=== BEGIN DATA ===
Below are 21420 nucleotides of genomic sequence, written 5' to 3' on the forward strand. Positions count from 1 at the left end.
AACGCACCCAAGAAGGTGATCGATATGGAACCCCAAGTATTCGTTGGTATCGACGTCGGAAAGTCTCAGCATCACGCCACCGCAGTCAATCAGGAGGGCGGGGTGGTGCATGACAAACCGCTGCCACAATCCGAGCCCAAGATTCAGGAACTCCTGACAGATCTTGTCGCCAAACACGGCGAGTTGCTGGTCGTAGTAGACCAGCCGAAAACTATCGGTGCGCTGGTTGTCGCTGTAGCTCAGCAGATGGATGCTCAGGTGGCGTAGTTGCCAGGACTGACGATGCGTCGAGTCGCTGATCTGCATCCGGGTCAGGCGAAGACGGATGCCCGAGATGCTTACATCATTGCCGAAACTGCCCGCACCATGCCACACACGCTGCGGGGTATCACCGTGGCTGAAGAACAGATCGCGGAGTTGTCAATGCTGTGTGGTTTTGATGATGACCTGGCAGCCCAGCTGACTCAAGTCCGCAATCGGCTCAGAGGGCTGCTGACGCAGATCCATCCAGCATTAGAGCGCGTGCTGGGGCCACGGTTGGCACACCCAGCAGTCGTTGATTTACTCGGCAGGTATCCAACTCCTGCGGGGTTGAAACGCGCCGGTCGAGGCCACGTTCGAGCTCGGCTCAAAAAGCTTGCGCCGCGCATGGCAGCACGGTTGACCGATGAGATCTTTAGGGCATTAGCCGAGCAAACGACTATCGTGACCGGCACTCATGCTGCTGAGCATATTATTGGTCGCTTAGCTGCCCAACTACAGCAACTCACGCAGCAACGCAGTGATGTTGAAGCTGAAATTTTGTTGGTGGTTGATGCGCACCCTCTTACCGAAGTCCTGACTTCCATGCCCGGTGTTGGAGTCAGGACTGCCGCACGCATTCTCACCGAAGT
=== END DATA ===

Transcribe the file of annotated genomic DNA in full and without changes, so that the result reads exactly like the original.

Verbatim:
Below are 21420 nucleotides of genomic sequence, written 5' to 3' on the forward strand. Positions count from 1 at the left end.
AACGCACCCAAGAAGGTGATCGATATGGAACCCCAAGTATTCGTTGGTATCGACGTCGGAAAGTCTCAGCATCACGCCACCGCAGTCAATCAGGAGGGCGGGGTGGTGCATGACAAACCGCTGCCACAATCCGAGCCCAAGATTCAGGAACTCCTGACAGATCTTGTCGCCAAACACGGCGAGTTGCTGGTCGTAGTAGACCAGCCGAAAACTATCGGTGCGCTGGTTGTCGCTGTAGCTCAGCAGATGGATGCTCAGGTGGCGTAGTTGCCAGGACTGACGATGCGTCGAGTCGCTGATCTGCATCCGGGTCAGGCGAAGACGGATGCCCGAGATGCTTACATCATTGCCGAAACTGCCCGCACCATGCCACACACGCTGCGGGGTATCACCGTGGCTGAAGAACAGATCGCGGAGTTGTCAATGCTGTGTGGTTTTGATGATGACCTGGCAGCCCAGCTGACTCAAGTCCGCAATCGGCTCAGAGGGCTGCTGACGCAGATCCATCCAGCATTAGAGCGCGTGCTGGGGCCACGGTTGGCACACCCAGCAGTCGTTGATTTACTCGGCAGGTATCCAACTCCTGCGGGGTTGAAACGCGCCGGTCGAGGCCACGTTCGAGCTCGGCTCAAAAAGCTTGCGCCGCGCATGGCAGCACGGTTGACCGATGAGATCTTTAGGGCATTAGCCGAGCAAACGACTATCGTGACCGGCACTCATGCTGCTGAGCATATTATTGGTCGCTTAGCTGCCCAACTACAGCAACTCACGCAGCAACGCAGTGATGTTGAAGCTGAAATTTTGTTGGTGGTTGATGCGCACCCTCTTACCGAAGTCCTGACTTCCATGCCCGGTGTTGGAGTCAGGACTGCCGCACGCATTCTCACCGAAGT